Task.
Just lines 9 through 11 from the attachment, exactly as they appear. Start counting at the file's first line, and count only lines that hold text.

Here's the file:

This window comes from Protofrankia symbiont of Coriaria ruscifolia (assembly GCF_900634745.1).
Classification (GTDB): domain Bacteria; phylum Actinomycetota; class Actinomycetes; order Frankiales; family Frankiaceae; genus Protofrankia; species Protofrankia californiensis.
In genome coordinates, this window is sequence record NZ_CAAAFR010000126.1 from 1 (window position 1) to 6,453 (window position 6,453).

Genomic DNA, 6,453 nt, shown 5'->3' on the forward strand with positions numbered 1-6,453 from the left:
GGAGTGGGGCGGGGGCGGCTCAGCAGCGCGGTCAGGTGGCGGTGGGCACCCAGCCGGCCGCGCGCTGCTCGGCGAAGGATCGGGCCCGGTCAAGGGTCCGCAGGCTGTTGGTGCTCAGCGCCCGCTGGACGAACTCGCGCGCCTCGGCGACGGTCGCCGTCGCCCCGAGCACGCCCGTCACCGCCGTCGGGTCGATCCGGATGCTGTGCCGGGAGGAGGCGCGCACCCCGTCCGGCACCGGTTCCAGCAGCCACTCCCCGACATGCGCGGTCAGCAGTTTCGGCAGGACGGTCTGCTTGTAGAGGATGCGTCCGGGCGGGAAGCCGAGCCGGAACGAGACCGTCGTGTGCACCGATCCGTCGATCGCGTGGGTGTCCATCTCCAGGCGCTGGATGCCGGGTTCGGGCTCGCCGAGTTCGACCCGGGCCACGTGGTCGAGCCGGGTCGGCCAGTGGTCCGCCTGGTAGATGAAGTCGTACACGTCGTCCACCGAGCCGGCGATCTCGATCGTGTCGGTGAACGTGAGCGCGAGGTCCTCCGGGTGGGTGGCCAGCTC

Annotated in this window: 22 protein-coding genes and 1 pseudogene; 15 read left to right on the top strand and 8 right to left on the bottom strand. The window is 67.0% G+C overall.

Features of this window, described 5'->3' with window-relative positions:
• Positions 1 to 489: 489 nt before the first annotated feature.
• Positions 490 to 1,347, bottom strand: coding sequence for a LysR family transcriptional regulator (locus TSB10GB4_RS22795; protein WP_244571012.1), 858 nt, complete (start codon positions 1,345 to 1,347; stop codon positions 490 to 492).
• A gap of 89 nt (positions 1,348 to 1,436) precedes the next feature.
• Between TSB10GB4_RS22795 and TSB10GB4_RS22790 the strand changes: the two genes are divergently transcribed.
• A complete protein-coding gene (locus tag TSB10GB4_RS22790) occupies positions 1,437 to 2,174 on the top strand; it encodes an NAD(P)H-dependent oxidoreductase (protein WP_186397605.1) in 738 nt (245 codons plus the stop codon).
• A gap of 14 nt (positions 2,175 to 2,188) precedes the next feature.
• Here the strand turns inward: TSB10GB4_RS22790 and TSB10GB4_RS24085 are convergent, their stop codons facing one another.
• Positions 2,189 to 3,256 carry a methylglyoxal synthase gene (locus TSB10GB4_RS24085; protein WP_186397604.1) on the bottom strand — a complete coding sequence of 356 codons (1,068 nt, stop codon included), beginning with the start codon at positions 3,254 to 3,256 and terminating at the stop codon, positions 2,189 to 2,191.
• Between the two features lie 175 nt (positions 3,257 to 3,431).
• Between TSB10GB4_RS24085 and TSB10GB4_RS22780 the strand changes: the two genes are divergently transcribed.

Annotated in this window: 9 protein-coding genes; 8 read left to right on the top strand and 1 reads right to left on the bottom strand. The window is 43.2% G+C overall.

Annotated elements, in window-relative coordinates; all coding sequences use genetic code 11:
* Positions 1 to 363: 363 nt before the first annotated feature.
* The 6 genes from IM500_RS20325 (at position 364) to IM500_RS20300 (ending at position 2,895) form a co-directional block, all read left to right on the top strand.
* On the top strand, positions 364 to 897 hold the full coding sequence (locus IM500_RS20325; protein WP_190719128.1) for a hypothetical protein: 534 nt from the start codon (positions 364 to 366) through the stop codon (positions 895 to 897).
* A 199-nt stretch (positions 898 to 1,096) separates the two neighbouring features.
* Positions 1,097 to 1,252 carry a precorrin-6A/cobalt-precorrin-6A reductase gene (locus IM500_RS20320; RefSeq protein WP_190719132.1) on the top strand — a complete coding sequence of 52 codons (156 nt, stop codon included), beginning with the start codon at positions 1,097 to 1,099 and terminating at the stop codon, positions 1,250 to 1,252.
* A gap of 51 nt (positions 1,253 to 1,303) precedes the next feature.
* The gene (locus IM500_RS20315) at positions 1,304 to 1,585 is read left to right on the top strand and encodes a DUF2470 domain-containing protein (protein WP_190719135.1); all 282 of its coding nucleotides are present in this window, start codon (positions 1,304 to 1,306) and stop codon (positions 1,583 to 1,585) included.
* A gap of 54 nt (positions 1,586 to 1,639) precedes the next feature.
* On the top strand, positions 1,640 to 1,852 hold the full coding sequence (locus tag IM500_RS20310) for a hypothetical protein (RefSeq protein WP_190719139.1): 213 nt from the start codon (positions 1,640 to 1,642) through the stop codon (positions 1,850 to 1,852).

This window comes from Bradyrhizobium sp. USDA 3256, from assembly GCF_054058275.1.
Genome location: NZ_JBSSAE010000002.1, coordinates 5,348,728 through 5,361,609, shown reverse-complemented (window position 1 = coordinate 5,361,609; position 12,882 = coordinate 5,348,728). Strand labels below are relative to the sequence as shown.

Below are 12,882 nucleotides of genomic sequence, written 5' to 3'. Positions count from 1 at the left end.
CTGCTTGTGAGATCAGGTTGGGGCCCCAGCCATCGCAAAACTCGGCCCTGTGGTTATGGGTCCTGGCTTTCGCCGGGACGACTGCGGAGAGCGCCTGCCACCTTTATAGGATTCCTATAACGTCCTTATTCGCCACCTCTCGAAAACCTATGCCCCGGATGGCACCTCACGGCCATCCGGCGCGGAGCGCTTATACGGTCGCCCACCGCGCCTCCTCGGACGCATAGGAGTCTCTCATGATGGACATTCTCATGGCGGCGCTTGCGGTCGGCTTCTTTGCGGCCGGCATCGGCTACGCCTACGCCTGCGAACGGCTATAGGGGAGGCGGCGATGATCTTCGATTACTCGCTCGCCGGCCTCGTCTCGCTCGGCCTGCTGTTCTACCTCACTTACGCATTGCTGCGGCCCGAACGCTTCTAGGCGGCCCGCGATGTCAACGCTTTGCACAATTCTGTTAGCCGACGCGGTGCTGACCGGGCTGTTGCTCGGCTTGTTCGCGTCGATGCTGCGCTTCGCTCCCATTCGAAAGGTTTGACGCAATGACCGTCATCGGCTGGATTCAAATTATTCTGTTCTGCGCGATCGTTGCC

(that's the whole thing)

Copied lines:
• Positions 490 to 1,347, bottom strand: coding sequence for a LysR family transcriptional regulator (locus TSB10GB4_RS22795; protein WP_244571012.1), 858 nt, complete (start codon positions 1,345 to 1,347; stop codon positions 490 to 492).
• A gap of 89 nt (positions 1,348 to 1,436) precedes the next feature.
• Between TSB10GB4_RS22795 and TSB10GB4_RS22790 the strand changes: the two genes are divergently transcribed.